As aforesaid, both solid and liquid particles are susceptible of coating in the miscible solvent systems. The solid particles, preferably micronized, include pharmaceutical compounds, for example, methylprednisoloue, tolbutamide sodium, thiamine mononitrate, and methscopolamine bromide; dyes, for example, amaranth, alizarine cyanine dye; fertilizers, for example, dibasic calcium phosphate and ammonium nitrate; weed toxicants, for example, sodium (2,4-dichlorophenoxy)acetate. The solid particles are substantially insoluble in the miscible solvents and nonsolvents. The liquid particles or droplets include solutions and dispersions in a polar solvent such as water, dilute acid or alkali, and the like. The liquid particles or droplets are also substantially insoluble in the miscible mixture of the solvents and nonsolvents. Such particles and droplets include water, dilute acid and dilute alkali solutions and dispersions of dyes, reagents, pharmaceutical compounds, fertilizers, adhesives, and developers, for example, amaranth, alizarine-cyanine, trisodium phosphate, phloroglucinol dihydrate, urea, zinc chloride, pdiazodimethylaniline-zinc chloride double salt, ammonium nitrate, sodium (2,4-dichlorophenoxy)acetate, thiamine mononitrate, and the like.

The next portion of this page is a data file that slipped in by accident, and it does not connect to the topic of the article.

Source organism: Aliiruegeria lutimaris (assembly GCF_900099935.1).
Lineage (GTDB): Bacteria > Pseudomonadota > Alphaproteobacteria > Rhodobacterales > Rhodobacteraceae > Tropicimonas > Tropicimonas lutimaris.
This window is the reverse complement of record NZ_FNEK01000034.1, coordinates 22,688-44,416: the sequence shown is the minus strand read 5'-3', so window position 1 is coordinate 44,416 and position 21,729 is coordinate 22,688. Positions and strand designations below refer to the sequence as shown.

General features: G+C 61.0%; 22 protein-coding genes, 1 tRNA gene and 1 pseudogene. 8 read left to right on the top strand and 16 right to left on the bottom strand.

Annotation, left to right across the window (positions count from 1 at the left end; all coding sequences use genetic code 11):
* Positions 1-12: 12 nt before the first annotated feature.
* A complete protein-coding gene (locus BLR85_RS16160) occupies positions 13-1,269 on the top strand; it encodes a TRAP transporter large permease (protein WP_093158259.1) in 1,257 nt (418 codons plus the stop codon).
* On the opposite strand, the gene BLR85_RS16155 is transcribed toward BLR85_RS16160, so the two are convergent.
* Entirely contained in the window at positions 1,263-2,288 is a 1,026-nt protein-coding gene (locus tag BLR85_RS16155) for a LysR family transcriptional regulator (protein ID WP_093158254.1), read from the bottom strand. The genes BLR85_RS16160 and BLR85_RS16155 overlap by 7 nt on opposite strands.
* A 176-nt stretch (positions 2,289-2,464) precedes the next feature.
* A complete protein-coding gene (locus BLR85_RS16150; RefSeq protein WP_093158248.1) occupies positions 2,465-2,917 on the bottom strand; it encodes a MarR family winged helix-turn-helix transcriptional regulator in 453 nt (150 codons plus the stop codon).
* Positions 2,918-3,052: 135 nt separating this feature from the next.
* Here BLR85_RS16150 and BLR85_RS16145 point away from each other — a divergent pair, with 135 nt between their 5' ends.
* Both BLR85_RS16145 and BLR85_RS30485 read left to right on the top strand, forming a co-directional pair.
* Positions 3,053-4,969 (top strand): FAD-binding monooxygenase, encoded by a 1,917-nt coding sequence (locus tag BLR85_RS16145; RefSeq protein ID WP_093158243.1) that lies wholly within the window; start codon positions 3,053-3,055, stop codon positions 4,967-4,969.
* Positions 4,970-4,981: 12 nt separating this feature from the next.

The mineral silicate has a particle size of less than about 50 microns. The silicates are those known as bentonite, kaolin, pumice, purified siliceous earth, talc, and the like. Of these silicates talc is preferred.

The preferred weight ratio of mineral silicate to prevent coalescence of the coated particles varies from about 2 /2 to about 5 parts of mineral silicate to each part of the phase forming polymer. The Weight ratio of the polymer to the particles is not critical and can be varied in accordance with the desired thickness of the coating. It has been found that the mineral silicate must be added intermittently as the liquid phase separation occurs, and in this respect the manner of addition is critical. For best results the temperature of the system, although not critical, should be maintained Within the range of about 0 to about 25 C. Higher temperatures are less eflicient, although operable. It is preferred to induce the phase separation rather quickly once the particles have been dispersed uniformly in the polymer solution. Likewise, it is preferred to recover the coated particles quickly by separation and washing thereof. The particles to be coated must be kept uniformly dispersed during the coating process, and it has been found that a stirring rate of from about to about 300 rpm. provides satisfactory results.